The week-on-week change will have been affected by the bank holiday on May 3, when registry offices were likely to be closed, the ONS said.

In total, 42,461 care home residents in England and Wales have had Covid recorded on their death certificate since the pandemic began.

The ONS figures cover deaths of care home residents in all settings, not just in care homes.

A total of 153,093 deaths have now occurred in the UK where Covid was mentioned on the death certificate, the ONS said.

The highest number of deaths to occur on a single day was 1,477 on January 19. During the first wave of the virus, the daily death toll peaked at 1,461 deaths on April 8 2020.

‘GOBSMACKED’ LOCAL LEADERS CONDEMN THE GOVERNMENT FOR ADVISING AGAINST TRAVEL TO COVID HOTSPOTS 

MPs and local health chiefs voiced shock today after the government advised against travel to Indian variant hotspots – but did not tell anyone about the change for four days.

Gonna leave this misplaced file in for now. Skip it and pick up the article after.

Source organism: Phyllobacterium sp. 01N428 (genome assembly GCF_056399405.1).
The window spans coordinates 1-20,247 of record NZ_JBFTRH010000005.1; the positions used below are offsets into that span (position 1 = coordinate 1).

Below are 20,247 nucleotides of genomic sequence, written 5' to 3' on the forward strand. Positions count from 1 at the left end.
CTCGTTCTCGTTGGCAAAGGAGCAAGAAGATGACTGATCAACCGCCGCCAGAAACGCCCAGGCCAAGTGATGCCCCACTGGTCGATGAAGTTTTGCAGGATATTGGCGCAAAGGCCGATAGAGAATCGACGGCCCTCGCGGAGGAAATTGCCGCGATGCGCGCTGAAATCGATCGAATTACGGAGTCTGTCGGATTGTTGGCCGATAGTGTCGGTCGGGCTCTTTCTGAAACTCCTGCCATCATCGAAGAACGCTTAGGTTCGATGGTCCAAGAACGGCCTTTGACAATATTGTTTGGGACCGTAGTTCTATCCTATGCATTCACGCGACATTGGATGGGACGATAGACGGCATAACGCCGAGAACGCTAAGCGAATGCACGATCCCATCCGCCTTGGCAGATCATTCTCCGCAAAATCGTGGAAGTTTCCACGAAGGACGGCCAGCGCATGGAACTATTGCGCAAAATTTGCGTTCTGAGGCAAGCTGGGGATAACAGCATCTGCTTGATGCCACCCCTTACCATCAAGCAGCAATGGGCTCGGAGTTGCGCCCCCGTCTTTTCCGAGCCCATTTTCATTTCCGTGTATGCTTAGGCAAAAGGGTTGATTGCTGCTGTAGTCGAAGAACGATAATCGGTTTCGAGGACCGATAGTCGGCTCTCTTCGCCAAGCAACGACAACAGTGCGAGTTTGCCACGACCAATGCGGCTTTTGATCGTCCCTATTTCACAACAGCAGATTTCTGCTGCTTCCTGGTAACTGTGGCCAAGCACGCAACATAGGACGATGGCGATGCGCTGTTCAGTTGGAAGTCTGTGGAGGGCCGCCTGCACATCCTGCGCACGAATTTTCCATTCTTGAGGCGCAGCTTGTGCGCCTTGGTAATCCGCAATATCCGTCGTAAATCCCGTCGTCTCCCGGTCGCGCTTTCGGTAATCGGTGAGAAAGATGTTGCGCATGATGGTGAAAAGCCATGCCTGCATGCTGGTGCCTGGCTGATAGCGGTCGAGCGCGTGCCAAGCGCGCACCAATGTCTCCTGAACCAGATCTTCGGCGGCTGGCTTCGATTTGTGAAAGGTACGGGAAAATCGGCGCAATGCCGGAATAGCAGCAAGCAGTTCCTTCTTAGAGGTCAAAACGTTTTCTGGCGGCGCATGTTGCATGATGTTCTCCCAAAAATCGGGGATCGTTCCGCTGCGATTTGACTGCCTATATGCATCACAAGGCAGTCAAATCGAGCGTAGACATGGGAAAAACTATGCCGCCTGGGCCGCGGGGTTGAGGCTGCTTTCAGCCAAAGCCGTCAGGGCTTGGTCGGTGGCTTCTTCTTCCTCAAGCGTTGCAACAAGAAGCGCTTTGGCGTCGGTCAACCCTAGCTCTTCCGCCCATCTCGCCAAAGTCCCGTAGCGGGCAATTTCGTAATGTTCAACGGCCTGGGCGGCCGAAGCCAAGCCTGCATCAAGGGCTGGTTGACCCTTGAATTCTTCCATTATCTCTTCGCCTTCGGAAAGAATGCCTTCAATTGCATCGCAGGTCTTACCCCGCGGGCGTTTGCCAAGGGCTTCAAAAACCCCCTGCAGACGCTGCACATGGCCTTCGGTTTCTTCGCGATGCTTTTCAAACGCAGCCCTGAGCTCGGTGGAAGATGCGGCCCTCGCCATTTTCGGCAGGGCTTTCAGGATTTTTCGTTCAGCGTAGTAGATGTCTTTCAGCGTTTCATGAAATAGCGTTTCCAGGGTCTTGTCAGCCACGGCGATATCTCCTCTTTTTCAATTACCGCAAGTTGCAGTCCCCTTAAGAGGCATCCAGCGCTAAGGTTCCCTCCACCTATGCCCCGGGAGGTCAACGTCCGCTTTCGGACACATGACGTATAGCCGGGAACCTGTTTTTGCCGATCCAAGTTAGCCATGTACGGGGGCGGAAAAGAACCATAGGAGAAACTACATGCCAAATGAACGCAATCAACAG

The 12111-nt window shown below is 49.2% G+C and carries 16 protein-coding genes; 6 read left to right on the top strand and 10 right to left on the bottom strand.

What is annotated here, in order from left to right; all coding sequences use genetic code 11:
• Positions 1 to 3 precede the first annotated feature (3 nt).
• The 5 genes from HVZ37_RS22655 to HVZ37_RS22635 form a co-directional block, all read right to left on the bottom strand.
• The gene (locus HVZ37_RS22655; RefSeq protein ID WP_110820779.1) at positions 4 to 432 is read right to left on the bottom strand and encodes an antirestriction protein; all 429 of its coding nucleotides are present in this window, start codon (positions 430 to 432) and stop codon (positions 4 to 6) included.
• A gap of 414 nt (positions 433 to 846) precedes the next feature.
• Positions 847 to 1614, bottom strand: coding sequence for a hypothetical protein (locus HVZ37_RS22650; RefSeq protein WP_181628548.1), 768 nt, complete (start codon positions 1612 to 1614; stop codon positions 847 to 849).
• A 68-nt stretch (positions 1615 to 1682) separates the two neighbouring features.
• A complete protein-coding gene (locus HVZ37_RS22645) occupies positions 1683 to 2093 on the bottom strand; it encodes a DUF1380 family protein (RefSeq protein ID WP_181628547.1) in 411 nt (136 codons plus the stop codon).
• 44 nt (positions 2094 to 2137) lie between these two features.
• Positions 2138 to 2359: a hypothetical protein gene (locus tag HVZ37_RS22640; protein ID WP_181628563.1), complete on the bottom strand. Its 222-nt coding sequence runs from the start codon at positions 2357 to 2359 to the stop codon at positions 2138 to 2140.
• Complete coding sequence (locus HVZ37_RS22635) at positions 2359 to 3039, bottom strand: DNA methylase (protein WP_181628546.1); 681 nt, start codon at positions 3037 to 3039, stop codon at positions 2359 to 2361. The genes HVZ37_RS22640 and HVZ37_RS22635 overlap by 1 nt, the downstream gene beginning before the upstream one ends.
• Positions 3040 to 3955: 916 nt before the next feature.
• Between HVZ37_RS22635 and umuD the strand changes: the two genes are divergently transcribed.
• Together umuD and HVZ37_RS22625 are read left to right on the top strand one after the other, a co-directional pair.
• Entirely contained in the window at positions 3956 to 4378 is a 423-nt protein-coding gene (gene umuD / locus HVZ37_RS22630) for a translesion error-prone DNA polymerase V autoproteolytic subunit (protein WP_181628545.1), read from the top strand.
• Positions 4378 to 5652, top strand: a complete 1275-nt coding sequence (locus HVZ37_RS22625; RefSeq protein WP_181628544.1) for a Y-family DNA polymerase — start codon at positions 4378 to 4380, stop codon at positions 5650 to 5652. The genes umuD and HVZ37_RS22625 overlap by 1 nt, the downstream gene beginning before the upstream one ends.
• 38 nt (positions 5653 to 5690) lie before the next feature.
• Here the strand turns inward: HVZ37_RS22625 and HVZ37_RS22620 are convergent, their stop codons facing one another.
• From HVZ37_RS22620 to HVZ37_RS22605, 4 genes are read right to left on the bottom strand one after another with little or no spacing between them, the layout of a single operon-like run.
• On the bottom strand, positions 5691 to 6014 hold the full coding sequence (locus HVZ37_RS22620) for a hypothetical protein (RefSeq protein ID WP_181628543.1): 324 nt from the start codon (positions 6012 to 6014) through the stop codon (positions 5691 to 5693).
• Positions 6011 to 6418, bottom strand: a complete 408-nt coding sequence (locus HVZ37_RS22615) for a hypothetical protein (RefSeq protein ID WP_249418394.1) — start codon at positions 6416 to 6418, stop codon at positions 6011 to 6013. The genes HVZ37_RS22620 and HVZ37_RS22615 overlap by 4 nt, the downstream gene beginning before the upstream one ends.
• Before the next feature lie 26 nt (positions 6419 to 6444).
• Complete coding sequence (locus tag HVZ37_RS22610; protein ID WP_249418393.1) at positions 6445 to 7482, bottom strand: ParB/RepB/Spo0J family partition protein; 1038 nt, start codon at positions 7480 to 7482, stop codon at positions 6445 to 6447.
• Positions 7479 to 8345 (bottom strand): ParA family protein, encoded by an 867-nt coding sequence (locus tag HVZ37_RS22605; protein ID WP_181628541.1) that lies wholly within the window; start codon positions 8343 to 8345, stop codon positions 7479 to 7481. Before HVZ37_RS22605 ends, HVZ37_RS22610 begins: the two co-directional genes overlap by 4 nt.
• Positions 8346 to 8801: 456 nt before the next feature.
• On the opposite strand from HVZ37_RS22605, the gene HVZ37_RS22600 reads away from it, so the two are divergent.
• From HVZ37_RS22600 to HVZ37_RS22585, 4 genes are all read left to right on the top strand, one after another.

Politicians said they were ‘gobsmacked’ that the guidance on gov.uk had been updated on Friday to say only ‘essential’ visits should be made to affected areas, without any formal announcement being made.

People are being urged not to move in or out of Bolton, Blackburn, Kirklees, Bedford, Burnley, Leicester, Hounslow and North Tyneside unless it is unavoidable – although there is no legal restriction.

A televised press briefing on Wednesday, which focused heavily on the Indian variant, did not reference any specific travel measures for the affected areas.

Labour MP Ruth Cadbury ridiculed the restrictions on Hounslow in London, pointing out that the Picadilly line and the A4 both run through the borough to Heathrow Airport.

It comes as Britons are being warned they may be forced to isolate for 10 days if they come into contact with an infected person after June 21 even if they have been fully vaccinated.

The threat of having to quarantine will likely undermine plans to return to normality next month, even for those who have received two Covid jabs.

It could also mean a far slower return to the office for some, as a single infection could still spark a mass quarantine of staff, even if most have been vaccinated. Having a subsequent negative test would not be enough to bring about an end to the quarantine.

Government sources say it is crucial that the contract tracing system stay in place because it is still possible for vaccinated people to pass on coronavirus. One told The Telegraph: ‘There is still a risk of getting the virus and spreading it on.’